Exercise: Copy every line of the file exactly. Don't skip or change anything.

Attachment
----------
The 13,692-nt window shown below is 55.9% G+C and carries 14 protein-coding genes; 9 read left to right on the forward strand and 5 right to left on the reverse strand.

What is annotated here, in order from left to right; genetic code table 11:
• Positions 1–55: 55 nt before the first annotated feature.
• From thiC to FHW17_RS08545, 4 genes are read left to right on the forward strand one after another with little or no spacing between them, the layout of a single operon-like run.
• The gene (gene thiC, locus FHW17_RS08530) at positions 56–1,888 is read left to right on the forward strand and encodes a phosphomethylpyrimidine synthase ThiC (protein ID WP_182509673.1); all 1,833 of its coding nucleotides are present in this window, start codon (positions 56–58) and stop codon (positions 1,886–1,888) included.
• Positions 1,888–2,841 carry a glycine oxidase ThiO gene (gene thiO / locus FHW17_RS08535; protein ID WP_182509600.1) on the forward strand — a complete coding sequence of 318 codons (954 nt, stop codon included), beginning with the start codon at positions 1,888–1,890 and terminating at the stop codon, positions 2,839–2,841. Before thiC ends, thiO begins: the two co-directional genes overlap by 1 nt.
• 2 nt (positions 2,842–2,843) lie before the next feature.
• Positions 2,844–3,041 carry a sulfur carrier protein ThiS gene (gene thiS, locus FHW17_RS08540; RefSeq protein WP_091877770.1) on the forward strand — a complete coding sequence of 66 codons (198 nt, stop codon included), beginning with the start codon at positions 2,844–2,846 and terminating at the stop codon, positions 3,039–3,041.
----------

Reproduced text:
The 13,692-nt window shown below is 55.9% G+C and carries 14 protein-coding genes; 9 read left to right on the forward strand and 5 right to left on the reverse strand.

What is annotated here, in order from left to right; genetic code table 11:
• Positions 1–55: 55 nt before the first annotated feature.
• From thiC to FHW17_RS08545, 4 genes are read left to right on the forward strand one after another with little or no spacing between them, the layout of a single operon-like run.
• The gene (gene thiC, locus FHW17_RS08530) at positions 56–1,888 is read left to right on the forward strand and encodes a phosphomethylpyrimidine synthase ThiC (protein ID WP_182509673.1); all 1,833 of its coding nucleotides are present in this window, start codon (positions 56–58) and stop codon (positions 1,886–1,888) included.
• Positions 1,888–2,841 carry a glycine oxidase ThiO gene (gene thiO / locus FHW17_RS08535; protein ID WP_182509600.1) on the forward strand — a complete coding sequence of 318 codons (954 nt, stop codon included), beginning with the start codon at positions 1,888–1,890 and terminating at the stop codon, positions 2,839–2,841. Before thiC ends, thiO begins: the two co-directional genes overlap by 1 nt.
• 2 nt (positions 2,842–2,843) lie before the next feature.
• Positions 2,844–3,041 carry a sulfur carrier protein ThiS gene (gene thiS, locus FHW17_RS08540; RefSeq protein WP_091877770.1) on the forward strand — a complete coding sequence of 66 codons (198 nt, stop codon included), beginning with the start codon at positions 2,844–2,846 and terminating at the stop codon, positions 3,039–3,041.